Posted by: Shehryar Sarwar
Thirty years ago this summer, Old Ottawa South grappled with rowdy students and major planned changes to Brewer Park.
Students and Residents
In his ‘President’s Message,’ OSCA President Michael Lynch lamented the continuing conflict between residents and students in the neighbourhood. He noted that tension had lingered despite the creation of a Housing Committee a few months earlier. That committee included representatives of the City, the Police, Carleton students and administration, and OSCA, intended to “help re-establish harmony” between residents and students in the neighbourhood. OSCA was now seeking the appointment of an Ombudsman to bolster its efforts to bridge this gap between the two groups.
The OSCAR editorial described how Canada Day weekend in the neighbourhood was marked by groups of drunken students with displays of raucous behaviour, property damage, and the theft of the editor’s expensive new bike. It also noted that police had been conspicuously absent during that time.
The City’s proposal to move the curling facility from Lansdowne to Brewer Park prompted questions about the impact on Brewer: the placement of up to 18 sheets of ice was planned to be accompanied by a banquet hall and additional parking facilities, all imposing themselves on the remaining green space.
There was debate over the changing character of Brewer and whether it would now even ‘qualify’ as a park, given this proposal for multiple curling surfaces between the hockey rink and the City pool, as well as plans to create a beach along the southern edge where the Park meets the Rideau River. These features would introduce lots of sand and concrete, both materials being non-native to that space, so that surely means it is now something other than a park? An introspective piece described its recent changes; the addition of softball and baseball diamonds and a speed skating oval; and found that opinion was divided on the best ways to use Brewer. Some wanted it returned to its ‘marshland character;’ others felt it deserved more ‘proactive’ development.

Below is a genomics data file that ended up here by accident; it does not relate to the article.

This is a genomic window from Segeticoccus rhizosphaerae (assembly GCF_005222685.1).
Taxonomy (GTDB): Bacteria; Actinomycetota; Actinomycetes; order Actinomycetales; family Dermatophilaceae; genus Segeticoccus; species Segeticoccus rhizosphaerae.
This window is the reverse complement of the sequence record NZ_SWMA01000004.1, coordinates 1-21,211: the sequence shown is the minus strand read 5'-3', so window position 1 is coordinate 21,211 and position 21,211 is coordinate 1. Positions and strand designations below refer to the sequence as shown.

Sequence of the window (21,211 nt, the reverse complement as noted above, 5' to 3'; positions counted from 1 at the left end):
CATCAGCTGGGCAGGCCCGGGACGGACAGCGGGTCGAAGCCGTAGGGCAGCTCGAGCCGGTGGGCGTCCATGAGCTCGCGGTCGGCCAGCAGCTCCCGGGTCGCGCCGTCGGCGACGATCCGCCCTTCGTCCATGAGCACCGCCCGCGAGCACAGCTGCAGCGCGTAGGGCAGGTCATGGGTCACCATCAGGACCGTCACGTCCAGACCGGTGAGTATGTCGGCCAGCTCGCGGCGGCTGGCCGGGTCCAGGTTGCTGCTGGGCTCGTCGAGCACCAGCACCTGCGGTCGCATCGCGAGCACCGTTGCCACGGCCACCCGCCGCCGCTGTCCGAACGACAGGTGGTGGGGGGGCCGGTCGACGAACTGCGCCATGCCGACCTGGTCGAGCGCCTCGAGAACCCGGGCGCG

Municipal Elections 1991
OSCA President Michael Lynch had registered as a candidate for Capital Ward in upcoming Municipal elections of November 1991. His platform included issues that will seem familiar across the decades: traffic, community planning, and the proposed redevelopment at Lansdowne Park. Other candidates included incumbent Counsellor Lynn Smith, Frank de Jong, and a certain Jim Watson…
Finally, that summer too, 1060 Bank Street was undergoing a transition, sort of: a new vegetarian restaurant, Zugg, had announced itself via a giant fork sticking up skywards as its mascot. In a review of the restaurant, the OSCAR’s critic noted the décor was an “eclectic rainbow of bright oranges and blues, surrounding elegant plum-coloured tables and carpets.” She gave a thumbs up to its somewhat bland but competent fare, assigning it “3 ½ rings on the dinner bell”.
Shehryar Sarwar is a longtime resident of OOS and an OSCA Board member.
Featured in the July-August 2021 OSCAR.